By Jennifer Petkus
These posts are the chronicles of the trip I, my husband Jim, my best friend Lee and her brother Jim, took in September 2015 to the UK, when we visited Edinburgh, toured the Lake District and, rented a narrowboat A boat no more than 7 feet wide designed to travel the canals created during the Industrial Revolution and now used for recreation in Wales and visited Hadrian’s WallBuilt by the Roman Emperor Hadrian to keep the Scots up north in Northumberland. It was 15 very busy days and of no interest to anyone but ourselves, although some readers may find certain bits interesting if they plan a similar holiday. These posts will be nauseating in their detail because I will eventually turn these accounts into a printed book with which I can bore people when describing this trip.
This trip was planned to be the followup to a narrowboat vacation that we four took in 2011 and which was judged by us to be too short. That five-day trip (the narrowboat being returned on the fifth day) along the Kennet and Avon Canal in Somerset and Wiltshire was rushed because our goal was to travel from Bath to Devizes and then return to Bath. The K&A is a very busy canal with many locks and swing bridges and we also included a quick trip to Stonehenge.
We wanted a more relaxed journey this time and so decided on an eight-day trip on the Llangollen Canal in Wales, but for a time had considered the Union Canal in Scotland, which connects Edinburgh and Glasgow and joins with the Forth and Clyde Canal at the amazing Falkirk Wheel, a gigantic Ferris Wheel for narrowboats. But even though we eventually abandoned the idea of traveling the very urban Union Canal (which starts within sight of Edinburgh Castle), we still wanted to see the Falkirk Wheel and visit Scotland and specifically Edinburgh. Thus we designed our trip to start and finish the trip in Scotland, with the canal journey in Wales and England in the middle.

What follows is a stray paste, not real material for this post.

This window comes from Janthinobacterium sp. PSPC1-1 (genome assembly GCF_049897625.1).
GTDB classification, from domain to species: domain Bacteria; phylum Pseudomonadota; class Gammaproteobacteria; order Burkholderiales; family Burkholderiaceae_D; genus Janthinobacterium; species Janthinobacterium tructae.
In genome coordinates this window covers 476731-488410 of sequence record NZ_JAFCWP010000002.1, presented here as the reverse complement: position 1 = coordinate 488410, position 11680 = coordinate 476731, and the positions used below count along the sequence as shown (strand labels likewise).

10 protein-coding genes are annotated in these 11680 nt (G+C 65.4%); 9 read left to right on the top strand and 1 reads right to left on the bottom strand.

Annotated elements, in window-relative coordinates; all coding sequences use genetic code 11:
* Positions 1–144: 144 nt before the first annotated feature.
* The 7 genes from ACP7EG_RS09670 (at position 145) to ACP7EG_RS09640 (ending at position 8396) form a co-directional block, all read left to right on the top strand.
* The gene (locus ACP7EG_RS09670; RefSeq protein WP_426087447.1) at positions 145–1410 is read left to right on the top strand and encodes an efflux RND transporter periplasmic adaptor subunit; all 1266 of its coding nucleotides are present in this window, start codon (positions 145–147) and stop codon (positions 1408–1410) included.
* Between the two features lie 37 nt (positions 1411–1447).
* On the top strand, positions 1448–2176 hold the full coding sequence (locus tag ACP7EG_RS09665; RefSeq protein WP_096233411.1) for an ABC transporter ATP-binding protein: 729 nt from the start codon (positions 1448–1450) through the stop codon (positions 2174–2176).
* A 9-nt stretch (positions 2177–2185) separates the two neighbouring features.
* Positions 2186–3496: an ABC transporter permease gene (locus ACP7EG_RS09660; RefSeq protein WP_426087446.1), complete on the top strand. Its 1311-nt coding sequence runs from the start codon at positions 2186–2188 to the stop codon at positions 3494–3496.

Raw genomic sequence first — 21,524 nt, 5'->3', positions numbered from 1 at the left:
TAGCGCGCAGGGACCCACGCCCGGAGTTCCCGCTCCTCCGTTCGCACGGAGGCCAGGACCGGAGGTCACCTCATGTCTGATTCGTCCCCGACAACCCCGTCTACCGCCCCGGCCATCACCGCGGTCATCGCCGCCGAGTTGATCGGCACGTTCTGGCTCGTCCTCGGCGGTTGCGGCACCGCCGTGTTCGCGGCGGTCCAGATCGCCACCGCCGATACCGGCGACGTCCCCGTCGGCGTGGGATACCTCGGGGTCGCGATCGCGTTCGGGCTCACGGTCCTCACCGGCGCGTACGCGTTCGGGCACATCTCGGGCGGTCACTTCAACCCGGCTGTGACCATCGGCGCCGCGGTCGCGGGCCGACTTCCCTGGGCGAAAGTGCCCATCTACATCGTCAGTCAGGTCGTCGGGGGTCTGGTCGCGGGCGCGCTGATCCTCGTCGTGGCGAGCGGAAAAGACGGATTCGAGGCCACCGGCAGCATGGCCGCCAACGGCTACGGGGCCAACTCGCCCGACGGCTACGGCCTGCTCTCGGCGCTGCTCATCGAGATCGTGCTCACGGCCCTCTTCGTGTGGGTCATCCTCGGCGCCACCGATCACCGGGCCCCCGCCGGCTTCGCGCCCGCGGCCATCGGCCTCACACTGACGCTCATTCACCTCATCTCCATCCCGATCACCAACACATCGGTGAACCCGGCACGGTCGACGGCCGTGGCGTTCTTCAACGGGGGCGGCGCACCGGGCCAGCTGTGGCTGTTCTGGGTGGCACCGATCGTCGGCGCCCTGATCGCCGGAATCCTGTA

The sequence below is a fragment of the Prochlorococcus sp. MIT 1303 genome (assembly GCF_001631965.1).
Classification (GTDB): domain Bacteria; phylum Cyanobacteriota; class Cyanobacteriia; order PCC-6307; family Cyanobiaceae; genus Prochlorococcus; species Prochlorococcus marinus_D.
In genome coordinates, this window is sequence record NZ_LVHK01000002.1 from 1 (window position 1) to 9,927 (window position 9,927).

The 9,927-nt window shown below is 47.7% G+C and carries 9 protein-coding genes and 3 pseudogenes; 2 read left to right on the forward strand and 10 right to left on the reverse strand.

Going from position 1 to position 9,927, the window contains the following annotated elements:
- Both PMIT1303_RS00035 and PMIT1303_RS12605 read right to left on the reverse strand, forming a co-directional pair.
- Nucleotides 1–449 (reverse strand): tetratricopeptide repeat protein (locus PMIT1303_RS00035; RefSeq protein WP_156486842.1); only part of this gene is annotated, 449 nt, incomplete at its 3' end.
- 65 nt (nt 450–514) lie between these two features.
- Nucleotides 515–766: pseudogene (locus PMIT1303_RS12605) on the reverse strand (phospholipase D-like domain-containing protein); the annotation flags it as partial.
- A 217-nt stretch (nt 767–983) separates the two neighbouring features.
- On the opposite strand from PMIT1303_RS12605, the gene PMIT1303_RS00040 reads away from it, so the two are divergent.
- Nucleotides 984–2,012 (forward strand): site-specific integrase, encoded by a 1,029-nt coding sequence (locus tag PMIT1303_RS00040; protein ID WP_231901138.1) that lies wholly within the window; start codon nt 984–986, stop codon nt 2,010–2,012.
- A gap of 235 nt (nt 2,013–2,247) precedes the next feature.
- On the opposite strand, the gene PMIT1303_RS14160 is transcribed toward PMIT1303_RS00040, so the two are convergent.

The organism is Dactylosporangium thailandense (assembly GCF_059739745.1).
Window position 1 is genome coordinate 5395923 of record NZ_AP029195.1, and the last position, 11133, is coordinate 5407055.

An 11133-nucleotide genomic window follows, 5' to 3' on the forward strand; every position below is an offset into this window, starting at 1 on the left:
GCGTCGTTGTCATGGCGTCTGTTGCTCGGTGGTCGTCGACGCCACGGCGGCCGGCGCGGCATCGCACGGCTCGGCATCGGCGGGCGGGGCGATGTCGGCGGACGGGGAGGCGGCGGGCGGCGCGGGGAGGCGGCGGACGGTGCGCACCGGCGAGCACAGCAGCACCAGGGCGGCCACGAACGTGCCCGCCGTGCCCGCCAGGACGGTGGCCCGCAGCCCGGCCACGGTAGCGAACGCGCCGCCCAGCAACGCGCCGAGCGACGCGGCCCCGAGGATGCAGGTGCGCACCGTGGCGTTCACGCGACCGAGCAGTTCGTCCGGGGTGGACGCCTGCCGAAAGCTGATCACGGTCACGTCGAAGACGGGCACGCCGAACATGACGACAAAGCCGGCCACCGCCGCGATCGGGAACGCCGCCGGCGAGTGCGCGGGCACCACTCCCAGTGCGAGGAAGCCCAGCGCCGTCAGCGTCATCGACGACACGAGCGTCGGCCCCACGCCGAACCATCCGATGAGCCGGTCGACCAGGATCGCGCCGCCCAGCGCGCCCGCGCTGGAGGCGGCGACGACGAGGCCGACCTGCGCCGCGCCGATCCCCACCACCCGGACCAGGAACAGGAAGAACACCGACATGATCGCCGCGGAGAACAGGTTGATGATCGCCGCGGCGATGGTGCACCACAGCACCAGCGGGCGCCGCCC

Being cheap, we decided to fly to Scotland via Icelandair, which only flies to Glasgow and we further complicated matters when Lee, who’s even … more frugal … than me or my Jim, found a “chalet” in the coastal town of Dunbar that she could use for free. My Jim and I would enjoy Thursday, Friday and Saturday on our own in Edinburgh before meeting up with Lee and her brother in Falkirk on Sunday Sept. 6th. From there we would drive to the Lake District by way of the M6, turning off at Penrith on the A66 to Keswick and then south to Bowness-on-Windermere. We would spend the night in Bowness and drive Monday to Llangollen in Wales before picking up the narrowboat in nearby Trevor on Tuesday. Ideally we would have time Monday and Tuesday before we picked up the boat to enjoy the steam train and horse-drawn boats in Llangollen. Once on the boat, we planned to cross the Pontcysyllte Aqueduct and head toward the Montgomery Canal. We planned to spend less than a day on the Montgomery and then travel to Ellesmere and possibly further east before returning to Llangollen.
We knew we needed more time in Llangollen and hoped to moor there for a day before returning the boat early Tuesday morning, Sept. 15th. From Trevor we planned to drive to Hadrian’s Wall by way of the Yorkshire Dales (Herriot country for All Creatures Great and Small fans). We’d spend the night at a bed and breakfast in Haltwhistle in Northumberland and then drive to Gare Loch in Scotland and spend the night of the 16th. We would return to the U.S. Sept. 17th.
Some of the attractions we hoped to visit included Edinburgh Castle, the Palace of Holyroodhouse, the Museum of Scotland, the Museum of Edinburgh, Georgian House, the Conan Doyle pub, Greyfriars Kirk and maybe underground Edinburgh; the Falkirk Wheel; Gretna Green; Penrith Castle; Castlerigg Stone Circle (near Keswick); take a boat ride on Lake Windermere and visit The World of Beatrix Potter (OK, that was just me); the Llangollen railway, a horse-drawn boat ride, Horseshoe Falls, Plas Newydd (home of the Ladies of Llangollen, again just me) and Valle Crucis Abbey; Pontcysyllte and Chirk aqueducts, Chirk Castle, the Montgomery Castle and the meres of Ellesmere; Hadrian’s Wall; Caerlaverock Castle and Loch Lomond.
Not too surprisingly, we didn’t accomplish all of that. Lost luggage, head colds, overflowing toilets, roundabouts and an adrift narrowboat in the gloaming knocked us off schedule, but there were equally fortuitous circumstances that made the trip memorable and enjoyable and ensure that another narrowboat vacation is in the future.
The memories of the absolute fun of this trip are already making me forget any of the negatives, although as I write this I’m still coughing from the nasty cold shared by four people in a metal boat. My next post will start with Day 1.